5. Showing Mistake: Not Being Available

Most of us live in a world where yesterday isn’t fast enough for most people. Technology is setting expectations high for instant gratification. Telling someone interested in your property that they have to wait to see it puts a big damper on their motivation.

Related: How to Be A Prepared Property Manager in 6 P’s

Now, while no one’s available 24/7, keep in mind that the longer you make a prospect wait, the more likely they are to go elsewhere. So the quicker you can show properties, the better your odds of renting it quicker. If you have serious time constraints, consider self-showing services like Rently.

6. Showing Mistake: Waiting For the Perfect Tenant

It’s a bit of modern wisdom that “the perfect is the enemy of the good,” and boy howdy, is that true in property management.

If you want a tenant, you have to be willing to take the tenants that pass your screening — even if you don’t necessarily think they’re a great fit for the home. So what if a disabled bachelor veteran wants to rent the house that has a playscape in the back yard, a bedroom done up as a nursery, and a massive professional kitchen? You don’t know what he’s thinking, and his money is as good as the next person’s — don’t turn him down because you envisioned giving the house to a young couple with 2.3 children. You could also run afoul of Fair Housing Laws.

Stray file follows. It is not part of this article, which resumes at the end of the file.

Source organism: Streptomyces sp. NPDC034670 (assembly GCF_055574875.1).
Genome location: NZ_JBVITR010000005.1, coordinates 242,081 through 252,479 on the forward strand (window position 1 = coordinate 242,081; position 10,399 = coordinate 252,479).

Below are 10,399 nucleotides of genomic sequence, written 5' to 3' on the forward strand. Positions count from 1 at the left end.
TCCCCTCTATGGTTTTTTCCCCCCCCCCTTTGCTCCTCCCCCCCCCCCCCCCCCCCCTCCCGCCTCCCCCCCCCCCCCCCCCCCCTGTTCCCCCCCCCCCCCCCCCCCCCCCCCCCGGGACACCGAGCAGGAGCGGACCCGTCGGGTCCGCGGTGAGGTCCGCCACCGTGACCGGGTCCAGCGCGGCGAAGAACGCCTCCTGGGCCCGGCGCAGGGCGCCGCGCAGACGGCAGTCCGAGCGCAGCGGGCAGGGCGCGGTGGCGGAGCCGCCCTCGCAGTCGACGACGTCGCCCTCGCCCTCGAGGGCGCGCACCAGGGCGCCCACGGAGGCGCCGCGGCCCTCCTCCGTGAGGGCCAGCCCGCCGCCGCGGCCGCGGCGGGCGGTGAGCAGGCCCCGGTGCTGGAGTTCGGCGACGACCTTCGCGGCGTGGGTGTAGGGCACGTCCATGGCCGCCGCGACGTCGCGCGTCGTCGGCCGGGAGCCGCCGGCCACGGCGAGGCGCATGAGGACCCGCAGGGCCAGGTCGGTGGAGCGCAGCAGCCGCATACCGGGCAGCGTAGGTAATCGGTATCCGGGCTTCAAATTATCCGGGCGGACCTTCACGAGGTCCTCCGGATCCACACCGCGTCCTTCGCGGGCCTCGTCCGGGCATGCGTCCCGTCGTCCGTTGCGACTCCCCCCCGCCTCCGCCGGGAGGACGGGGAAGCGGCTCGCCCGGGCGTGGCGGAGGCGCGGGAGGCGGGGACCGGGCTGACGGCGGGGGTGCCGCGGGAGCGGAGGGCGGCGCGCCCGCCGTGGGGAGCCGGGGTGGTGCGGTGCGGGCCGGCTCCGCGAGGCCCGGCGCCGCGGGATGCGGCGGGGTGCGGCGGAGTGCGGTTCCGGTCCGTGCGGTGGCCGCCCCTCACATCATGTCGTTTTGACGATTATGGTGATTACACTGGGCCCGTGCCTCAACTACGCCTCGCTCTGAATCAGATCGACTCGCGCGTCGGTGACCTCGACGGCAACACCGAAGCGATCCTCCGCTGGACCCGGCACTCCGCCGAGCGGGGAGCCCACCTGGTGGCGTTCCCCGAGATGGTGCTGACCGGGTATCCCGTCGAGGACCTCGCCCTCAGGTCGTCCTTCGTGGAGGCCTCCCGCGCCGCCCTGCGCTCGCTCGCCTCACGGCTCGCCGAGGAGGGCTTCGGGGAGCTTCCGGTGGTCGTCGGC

Are we anywhere near done talking about the mistakes the property managers make every day across the country?

Heck, no — but you’re going to have to wait until the next installment, when we’ll talk a bit about how easy it is to screw up the application and screening processes.

What’s the biggest mistake you’ve ever made as a property manager? What advice would you give to a novice?

I want to hear your stories — please comment below!

About Author

Drew Sygit

Drew is the manager of Royal Rose Property Management, a fairly high-tech solution for Detroit Metro area property owners & investors.


  1. Good post. Thanx.
    I have a solution to #5, Not being available to show a unit. REALTOR LOCK BOX.